Family of former mill worker who died from asbestos-related cancer win battle for compensation
THE family of a former mill worker who died from an aggressive asbestos-related cancer have succeeded in their legal battle for compensation – thanks to help from Sentinel readers.
Margaret Windsor, aged 73, from Clayton was given the heartbreaking news that she was suffering from mesothelioma in February 2009 and lost her fight for life less than three months later.
Her husband Roy has now reached an out-of-court settlement with the insurers of Enderley Mills, Newcastle.
He was able to prove his case after Sentinel readers got in touch to back claims about the working conditions at the now-closed textile factory where Margaret worked as a buttonholer between 1951 and 1979.
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Widower Mr Windsor, who met his wife while working at the mill, said: "I cannot thank Margaret's former workmates enough. I've been overwhelmed by their willingness to come forward and help.
"Enderley Mills was a really dusty place to work in and you could even see asbestos fibres in the air.
"Margaret and I had been married for over 50 years and to lose her so suddenly had a devastating effect on our whole family.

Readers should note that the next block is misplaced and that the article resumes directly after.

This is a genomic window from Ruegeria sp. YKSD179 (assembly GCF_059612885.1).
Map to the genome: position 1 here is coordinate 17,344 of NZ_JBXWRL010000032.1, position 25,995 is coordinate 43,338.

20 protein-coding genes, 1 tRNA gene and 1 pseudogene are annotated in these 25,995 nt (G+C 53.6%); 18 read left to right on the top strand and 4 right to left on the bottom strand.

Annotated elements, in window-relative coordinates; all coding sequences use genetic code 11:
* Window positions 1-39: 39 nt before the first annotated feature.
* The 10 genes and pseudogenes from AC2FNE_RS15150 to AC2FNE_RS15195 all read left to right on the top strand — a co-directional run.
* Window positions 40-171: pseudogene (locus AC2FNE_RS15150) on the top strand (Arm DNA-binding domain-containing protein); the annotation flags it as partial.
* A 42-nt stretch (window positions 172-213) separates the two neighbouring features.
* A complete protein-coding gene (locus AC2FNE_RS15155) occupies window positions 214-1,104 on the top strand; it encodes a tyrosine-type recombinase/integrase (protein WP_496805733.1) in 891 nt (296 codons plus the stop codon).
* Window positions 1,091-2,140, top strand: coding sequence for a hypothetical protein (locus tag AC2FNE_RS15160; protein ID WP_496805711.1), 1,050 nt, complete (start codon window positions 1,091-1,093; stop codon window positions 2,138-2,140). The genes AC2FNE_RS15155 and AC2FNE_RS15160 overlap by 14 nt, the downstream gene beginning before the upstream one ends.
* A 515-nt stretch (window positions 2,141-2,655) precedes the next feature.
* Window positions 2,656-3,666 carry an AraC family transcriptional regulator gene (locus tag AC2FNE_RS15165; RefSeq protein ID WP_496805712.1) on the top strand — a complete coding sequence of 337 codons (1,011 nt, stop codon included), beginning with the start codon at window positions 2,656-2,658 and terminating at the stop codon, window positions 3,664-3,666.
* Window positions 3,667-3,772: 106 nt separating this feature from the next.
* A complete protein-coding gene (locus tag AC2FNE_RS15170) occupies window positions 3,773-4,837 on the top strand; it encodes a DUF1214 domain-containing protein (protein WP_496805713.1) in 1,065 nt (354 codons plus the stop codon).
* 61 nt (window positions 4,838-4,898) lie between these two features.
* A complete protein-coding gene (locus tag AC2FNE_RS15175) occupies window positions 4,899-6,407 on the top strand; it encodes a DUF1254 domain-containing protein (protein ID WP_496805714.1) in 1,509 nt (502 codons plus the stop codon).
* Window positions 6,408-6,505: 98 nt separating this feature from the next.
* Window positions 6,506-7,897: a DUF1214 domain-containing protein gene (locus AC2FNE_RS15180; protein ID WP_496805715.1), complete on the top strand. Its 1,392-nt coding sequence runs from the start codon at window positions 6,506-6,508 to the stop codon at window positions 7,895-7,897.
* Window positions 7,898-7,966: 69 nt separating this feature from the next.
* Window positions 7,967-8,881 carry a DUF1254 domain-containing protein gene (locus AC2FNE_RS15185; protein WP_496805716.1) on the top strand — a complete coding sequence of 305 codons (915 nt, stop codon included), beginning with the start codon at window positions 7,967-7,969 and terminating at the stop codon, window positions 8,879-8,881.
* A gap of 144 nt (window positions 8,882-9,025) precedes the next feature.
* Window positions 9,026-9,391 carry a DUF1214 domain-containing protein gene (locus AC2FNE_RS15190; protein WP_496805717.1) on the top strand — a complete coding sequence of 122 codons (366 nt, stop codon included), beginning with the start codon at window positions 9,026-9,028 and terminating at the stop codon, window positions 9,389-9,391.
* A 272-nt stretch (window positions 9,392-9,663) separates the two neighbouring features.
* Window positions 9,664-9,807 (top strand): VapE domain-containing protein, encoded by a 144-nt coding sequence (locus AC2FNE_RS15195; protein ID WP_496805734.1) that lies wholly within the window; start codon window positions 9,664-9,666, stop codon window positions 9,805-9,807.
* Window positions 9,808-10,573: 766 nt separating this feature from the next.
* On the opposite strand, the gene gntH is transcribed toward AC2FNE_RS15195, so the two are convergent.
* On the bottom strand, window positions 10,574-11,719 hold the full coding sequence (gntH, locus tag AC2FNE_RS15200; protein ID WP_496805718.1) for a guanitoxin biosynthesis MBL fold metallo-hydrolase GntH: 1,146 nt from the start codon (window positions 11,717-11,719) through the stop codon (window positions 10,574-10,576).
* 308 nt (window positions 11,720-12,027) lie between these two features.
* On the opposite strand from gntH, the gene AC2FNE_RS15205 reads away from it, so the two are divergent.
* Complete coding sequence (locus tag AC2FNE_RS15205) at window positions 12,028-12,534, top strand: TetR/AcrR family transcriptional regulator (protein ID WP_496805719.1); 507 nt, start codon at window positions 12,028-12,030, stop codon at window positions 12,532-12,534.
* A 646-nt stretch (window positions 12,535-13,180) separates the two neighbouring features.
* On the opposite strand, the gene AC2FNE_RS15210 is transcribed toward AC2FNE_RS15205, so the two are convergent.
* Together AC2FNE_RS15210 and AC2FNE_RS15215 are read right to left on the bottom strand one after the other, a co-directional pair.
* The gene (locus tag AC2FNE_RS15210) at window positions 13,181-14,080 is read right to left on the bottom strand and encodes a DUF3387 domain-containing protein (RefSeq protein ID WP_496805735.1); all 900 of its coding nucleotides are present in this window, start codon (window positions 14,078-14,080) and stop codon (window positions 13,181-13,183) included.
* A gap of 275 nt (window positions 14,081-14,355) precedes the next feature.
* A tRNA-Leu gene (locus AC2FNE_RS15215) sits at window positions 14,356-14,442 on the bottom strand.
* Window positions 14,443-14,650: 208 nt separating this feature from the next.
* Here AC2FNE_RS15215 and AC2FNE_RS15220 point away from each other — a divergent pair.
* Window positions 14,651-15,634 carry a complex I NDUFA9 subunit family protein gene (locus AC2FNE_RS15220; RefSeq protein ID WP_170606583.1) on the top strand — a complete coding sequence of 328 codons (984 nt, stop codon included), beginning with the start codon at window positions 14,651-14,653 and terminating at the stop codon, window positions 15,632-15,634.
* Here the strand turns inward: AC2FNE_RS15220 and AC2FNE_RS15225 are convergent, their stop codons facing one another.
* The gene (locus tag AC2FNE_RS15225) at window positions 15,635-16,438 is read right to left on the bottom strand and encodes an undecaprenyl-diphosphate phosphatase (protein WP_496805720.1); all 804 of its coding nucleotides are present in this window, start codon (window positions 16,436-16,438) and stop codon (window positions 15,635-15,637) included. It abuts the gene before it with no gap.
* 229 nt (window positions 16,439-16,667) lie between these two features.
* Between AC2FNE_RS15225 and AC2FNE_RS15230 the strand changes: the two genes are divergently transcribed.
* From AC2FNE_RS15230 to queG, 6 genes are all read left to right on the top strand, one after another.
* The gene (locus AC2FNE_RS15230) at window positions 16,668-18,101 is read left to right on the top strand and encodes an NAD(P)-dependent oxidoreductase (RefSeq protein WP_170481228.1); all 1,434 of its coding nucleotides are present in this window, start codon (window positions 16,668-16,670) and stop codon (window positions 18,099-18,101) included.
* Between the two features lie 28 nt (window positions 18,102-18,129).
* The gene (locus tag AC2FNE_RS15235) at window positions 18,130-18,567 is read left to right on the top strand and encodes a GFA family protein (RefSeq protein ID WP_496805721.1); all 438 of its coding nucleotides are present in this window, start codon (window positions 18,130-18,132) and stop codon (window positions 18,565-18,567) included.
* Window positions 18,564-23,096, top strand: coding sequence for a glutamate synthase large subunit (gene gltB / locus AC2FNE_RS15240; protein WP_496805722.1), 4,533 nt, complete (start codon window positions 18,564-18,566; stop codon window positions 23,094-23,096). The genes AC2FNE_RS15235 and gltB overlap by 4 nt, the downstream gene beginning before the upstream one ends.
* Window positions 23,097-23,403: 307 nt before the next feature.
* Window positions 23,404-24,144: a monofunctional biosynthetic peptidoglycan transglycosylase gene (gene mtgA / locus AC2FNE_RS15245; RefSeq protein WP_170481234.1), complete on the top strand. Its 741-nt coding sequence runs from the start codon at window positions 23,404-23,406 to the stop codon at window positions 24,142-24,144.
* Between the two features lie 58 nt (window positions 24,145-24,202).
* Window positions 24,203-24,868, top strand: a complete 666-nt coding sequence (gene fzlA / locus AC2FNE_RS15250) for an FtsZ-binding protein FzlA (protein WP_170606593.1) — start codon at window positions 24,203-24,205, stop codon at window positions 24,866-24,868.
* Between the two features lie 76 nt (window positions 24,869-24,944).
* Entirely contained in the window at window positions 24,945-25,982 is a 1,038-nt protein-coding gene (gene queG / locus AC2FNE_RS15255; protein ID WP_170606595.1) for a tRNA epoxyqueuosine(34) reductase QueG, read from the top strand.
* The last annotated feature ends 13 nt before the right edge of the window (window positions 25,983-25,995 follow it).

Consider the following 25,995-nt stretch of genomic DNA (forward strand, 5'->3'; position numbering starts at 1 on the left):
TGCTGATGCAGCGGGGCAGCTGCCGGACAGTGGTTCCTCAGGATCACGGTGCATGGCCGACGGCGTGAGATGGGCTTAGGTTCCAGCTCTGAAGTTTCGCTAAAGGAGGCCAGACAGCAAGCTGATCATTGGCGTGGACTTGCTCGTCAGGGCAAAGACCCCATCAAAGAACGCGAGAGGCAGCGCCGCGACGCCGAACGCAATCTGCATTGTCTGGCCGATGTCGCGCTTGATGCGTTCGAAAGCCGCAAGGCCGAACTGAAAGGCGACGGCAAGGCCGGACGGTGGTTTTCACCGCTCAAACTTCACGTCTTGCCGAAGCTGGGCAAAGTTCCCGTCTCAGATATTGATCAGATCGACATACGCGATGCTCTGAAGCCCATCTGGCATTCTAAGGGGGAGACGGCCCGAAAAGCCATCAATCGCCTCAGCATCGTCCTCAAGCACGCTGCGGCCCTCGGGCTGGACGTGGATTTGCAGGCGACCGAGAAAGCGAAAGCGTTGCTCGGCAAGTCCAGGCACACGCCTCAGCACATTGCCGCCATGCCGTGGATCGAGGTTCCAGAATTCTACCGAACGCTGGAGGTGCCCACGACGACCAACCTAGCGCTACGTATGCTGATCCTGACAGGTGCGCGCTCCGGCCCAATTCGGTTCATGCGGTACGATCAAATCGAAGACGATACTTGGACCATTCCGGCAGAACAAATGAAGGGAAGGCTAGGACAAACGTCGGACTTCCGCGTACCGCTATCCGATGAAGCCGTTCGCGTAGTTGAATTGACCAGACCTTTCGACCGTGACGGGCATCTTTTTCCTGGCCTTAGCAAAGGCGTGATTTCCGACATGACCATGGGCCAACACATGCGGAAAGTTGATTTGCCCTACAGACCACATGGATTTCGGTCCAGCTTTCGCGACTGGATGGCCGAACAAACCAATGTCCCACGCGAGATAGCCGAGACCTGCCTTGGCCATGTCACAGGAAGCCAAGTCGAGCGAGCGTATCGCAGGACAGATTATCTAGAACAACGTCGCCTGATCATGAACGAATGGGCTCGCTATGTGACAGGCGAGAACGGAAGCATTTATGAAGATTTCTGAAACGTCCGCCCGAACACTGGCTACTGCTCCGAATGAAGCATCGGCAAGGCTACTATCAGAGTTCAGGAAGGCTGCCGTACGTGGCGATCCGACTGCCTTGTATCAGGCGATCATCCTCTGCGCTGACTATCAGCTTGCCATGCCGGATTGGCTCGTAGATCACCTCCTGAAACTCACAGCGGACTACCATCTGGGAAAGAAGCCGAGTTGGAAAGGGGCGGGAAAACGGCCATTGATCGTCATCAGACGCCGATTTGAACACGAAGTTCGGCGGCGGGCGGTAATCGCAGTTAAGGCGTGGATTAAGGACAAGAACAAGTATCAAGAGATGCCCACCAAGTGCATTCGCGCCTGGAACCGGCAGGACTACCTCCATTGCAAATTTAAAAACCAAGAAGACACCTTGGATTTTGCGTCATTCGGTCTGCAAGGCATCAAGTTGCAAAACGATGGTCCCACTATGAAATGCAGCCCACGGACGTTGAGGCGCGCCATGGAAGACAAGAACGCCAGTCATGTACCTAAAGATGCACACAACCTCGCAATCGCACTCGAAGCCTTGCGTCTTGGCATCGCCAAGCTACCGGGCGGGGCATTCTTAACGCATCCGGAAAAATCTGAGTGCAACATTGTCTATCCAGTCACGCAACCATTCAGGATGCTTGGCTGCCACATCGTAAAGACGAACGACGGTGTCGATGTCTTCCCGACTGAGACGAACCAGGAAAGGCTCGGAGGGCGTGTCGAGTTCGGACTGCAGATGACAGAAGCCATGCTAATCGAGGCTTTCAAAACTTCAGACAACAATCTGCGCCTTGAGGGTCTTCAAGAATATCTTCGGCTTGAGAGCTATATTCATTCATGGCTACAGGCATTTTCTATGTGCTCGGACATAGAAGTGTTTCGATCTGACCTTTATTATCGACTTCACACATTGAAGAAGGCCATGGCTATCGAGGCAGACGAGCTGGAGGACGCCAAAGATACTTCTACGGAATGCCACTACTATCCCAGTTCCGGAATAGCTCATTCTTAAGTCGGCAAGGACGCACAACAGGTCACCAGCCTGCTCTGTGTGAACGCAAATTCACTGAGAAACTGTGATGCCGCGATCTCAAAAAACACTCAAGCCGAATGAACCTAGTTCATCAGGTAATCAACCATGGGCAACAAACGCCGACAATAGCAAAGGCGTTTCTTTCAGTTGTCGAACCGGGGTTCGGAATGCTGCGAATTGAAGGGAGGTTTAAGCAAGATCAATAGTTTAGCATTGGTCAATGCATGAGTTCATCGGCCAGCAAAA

"She just became ill so quickly, but even in that short time she suffered a great deal.
"She shouldn't have had to suffer like this just because she was unlucky enough to work in a deadly environment."
Enderley Mills's insurers, who defended the case, settled out of court without formally admitting liability.
Mr Windsor declined to reveal how much he received.
But in 2002, Henry Hassall accepted a £95,000 settlement from factory owners Compton, Sons and Webb, following the death of wife Iris from mesothelioma, in 1997.
Mrs Hassall, formerly of Clayton, worked as a machinist at Enderley Mills from 1951 to 1957.
Iain Shoolbred, an asbestos expert from Irwin Mitchell, who represented Mr Windsor, said: "We knew that Margaret was in constant contact with asbestos because the deadly dust was present in the pipes, the roof and the presses that were used on the clothes.
"However, as Margaret died less than three months after being diagnosed with mesothelioma, she was unable to provide us with information which we needed to take her family's case forward.
"We knew the key to solving the case lay with former Enderley Mills workers who held crucial information about working practices there and, thanks to an appeal in The Sentinel back in 2010, we received a large number of offers of assistance from former workers who were all able to recall working practices at the firm, which has since ceased trading.
"It just goes to show the power of the local press and the close ties former Enderley employees still share."
Symptoms of mesothelioma can take more than 20 years to emerge after the initial exposure.